Last time, we discovered that the key driver of U.S. economic growth or GDP was consumer spending, which represents over two-thirds of the economy. The key question, then, is whether it is reasonable to think that consumer spending—and therefore the economic recovery—will continue? Let’s examine the data and facts.
The chart below shows that disposable personal income (DPI) and personal outlays (spending) dipped sharply during the 2008-09 recession and personal savings sky rocketed.1 The Bureau of Economic Analysis (BEA) reports that as of June 2012, DPI increased 3.2% (dark gray line) and spending increased 3.6% (black line) compared to June 2011, which are approximately the pre-recession growth rates. In addition, the personal savings rate (lighter gray line) has been trending lower and is reverting back to “normal” as consumers regain confidence.
There is a widely accepted “new normal” hypothesis that consumer spending would be substantially constrained during this economic recovery. Well, the recovery in monthly retail spending—and therefore monthly retail sales—has surpassed the pre-recession high.2 Again, the facts just don’t support the “new normal” and what’s generally heard in the media.
So, what is driving the income and spending recovery?
The chart below shows the sources of consumer income.1 The data reveals that the rising tide of income is principally driven by rising monthly paychecks (red line). Rising employment, hours worked and small wage gains are behind rising employee compensation. (Note: unemployment insurance payments are down 43% from the peak in January 2010).
While much is made about home prices, net equity in real estate accounts for only 11% of household net worth. Of course, no one wants to be “under water” in the value of their home. The point, however, is that home prices have little affect on consumer spending behavior.
Something that is driving consumer behavior is the Consumers’ Financial Obligations Ratio (CFOR). The CFOR compares monthly flow of household income to fixed recurring monthly expenses, including debt service, and gives a more accurate measure of consumers’ financial health. As shown in this chart, consumers’ ability to cover the monthly “nut” has seldom been better in nearly 20 years. With CFOR at 16.0%, this means that households have 84% of after-tax income to spend on all other monthly purchases.3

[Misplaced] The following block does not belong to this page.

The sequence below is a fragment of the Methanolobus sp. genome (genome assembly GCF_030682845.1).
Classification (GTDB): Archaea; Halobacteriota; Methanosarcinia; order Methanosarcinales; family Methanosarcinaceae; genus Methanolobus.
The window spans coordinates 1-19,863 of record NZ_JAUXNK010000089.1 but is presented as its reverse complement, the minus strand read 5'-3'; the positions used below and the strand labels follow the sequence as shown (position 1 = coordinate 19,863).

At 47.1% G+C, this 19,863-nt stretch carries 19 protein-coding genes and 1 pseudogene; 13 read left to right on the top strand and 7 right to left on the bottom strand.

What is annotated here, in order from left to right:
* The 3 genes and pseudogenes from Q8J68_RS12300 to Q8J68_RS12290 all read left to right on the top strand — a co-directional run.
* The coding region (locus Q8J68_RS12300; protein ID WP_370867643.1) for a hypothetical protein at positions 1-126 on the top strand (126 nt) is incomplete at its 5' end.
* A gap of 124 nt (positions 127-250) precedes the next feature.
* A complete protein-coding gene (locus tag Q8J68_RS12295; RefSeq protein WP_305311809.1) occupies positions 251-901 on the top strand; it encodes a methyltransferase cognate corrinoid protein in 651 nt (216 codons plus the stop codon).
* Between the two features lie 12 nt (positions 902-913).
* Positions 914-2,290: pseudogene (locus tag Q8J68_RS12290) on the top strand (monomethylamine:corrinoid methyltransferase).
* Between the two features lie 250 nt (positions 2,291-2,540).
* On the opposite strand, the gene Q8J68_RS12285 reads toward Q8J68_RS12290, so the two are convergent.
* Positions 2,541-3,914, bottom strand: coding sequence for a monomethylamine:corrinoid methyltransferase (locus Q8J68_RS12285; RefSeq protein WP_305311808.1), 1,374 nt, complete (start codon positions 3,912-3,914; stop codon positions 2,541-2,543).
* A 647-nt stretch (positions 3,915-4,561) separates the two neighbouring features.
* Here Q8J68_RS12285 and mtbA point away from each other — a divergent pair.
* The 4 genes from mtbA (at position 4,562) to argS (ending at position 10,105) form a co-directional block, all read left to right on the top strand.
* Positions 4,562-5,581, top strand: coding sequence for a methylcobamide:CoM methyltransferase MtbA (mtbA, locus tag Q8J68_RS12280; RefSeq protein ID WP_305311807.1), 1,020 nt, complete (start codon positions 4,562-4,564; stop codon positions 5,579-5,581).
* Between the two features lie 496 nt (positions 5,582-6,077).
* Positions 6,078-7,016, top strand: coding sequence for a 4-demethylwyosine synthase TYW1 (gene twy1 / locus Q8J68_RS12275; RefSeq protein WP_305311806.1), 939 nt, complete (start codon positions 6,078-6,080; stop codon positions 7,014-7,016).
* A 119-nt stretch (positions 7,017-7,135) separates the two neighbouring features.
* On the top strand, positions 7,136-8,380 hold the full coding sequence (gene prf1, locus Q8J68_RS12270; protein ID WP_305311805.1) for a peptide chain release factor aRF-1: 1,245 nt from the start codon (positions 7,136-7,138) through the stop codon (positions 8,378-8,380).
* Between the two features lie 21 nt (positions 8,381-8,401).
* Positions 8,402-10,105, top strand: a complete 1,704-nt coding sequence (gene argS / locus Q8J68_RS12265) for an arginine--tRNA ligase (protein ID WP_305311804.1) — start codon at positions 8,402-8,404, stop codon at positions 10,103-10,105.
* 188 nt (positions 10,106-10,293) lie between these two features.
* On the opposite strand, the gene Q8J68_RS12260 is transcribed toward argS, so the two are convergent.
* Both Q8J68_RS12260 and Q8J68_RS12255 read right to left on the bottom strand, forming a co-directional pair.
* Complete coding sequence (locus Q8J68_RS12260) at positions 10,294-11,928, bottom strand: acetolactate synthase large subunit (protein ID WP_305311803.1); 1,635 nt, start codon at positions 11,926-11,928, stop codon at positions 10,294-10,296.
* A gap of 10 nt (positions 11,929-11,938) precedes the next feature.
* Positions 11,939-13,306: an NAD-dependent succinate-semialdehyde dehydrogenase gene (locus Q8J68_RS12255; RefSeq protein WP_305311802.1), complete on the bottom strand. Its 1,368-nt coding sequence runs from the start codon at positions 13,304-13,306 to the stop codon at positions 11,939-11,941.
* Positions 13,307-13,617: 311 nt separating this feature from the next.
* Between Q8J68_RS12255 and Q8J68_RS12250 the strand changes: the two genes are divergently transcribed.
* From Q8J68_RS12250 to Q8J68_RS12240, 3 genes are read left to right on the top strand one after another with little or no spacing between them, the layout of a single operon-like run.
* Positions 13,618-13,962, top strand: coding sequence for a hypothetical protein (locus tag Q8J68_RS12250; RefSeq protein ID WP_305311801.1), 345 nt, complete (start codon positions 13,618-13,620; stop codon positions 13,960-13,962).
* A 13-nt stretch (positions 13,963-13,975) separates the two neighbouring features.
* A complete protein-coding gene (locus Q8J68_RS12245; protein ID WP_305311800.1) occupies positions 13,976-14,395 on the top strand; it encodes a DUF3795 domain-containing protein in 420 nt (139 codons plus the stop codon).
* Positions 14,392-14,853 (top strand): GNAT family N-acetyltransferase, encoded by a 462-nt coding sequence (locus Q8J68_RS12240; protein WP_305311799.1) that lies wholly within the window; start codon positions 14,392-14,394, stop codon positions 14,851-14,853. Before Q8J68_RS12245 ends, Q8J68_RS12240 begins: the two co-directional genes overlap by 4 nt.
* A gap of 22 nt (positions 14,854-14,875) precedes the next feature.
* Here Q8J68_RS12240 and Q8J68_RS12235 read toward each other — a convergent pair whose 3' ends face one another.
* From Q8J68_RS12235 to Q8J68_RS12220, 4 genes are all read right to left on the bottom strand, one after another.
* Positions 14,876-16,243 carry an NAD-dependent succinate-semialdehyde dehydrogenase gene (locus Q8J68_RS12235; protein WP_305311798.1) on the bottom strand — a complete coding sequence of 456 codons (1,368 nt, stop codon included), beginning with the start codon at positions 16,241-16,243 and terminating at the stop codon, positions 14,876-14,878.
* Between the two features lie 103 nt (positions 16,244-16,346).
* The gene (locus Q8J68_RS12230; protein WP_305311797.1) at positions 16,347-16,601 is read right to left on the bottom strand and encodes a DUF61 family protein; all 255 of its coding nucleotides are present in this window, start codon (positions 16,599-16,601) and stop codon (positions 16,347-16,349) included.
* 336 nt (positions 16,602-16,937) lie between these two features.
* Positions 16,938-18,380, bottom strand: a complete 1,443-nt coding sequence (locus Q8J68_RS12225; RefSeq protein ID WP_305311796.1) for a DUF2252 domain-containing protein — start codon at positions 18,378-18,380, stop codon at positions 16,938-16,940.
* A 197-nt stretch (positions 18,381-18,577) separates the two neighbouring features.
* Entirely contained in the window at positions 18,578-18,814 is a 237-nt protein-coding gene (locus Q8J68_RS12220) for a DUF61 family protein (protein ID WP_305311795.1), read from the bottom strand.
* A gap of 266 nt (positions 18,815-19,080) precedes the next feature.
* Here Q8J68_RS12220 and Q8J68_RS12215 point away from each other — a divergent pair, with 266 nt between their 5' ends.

Rising household incomes, lower household debt and low interest rates are likely to continue fueling consumer spending and therefore GDP growth. There will be fluctuations in weekly, monthly and quarterly results, but the data suggests that the key factor that drives the US economy (rising household income) continues to improve overall.
The media pundits and noisemakers with their constant sound bites and partial truths would have you believe the economy is a wreck and the majority of consumers are hurting. By examining the facts and actual numbers, you can see the trends you can compare and contrast against previous periods, and you can put things in proper context. Like most of the U.S. population, you likely have an opinion and feel a certain way about the economic recovery. You may even find evidence to support your opinion and feelings. Still, the facts are the facts—regardless of how we would want them to be.
I will admit that I—as well as other professionals—have certain feelings, opinions and experiences that could cloud our judgment. We are human. However, because of our professionalism and unwavering loyalty to do what is always in the best interest our clients, we’ve learned to set aside our emotional biases and examine the facts. Doing so allows us to offer an objective, rational recommendation.
1. Bureau of Economic Analysis, data through June 2102.
2. U.S. Census Bureau; data through July 2012.
3. Federal Reserve, data through March 2012; released June 22, 2012.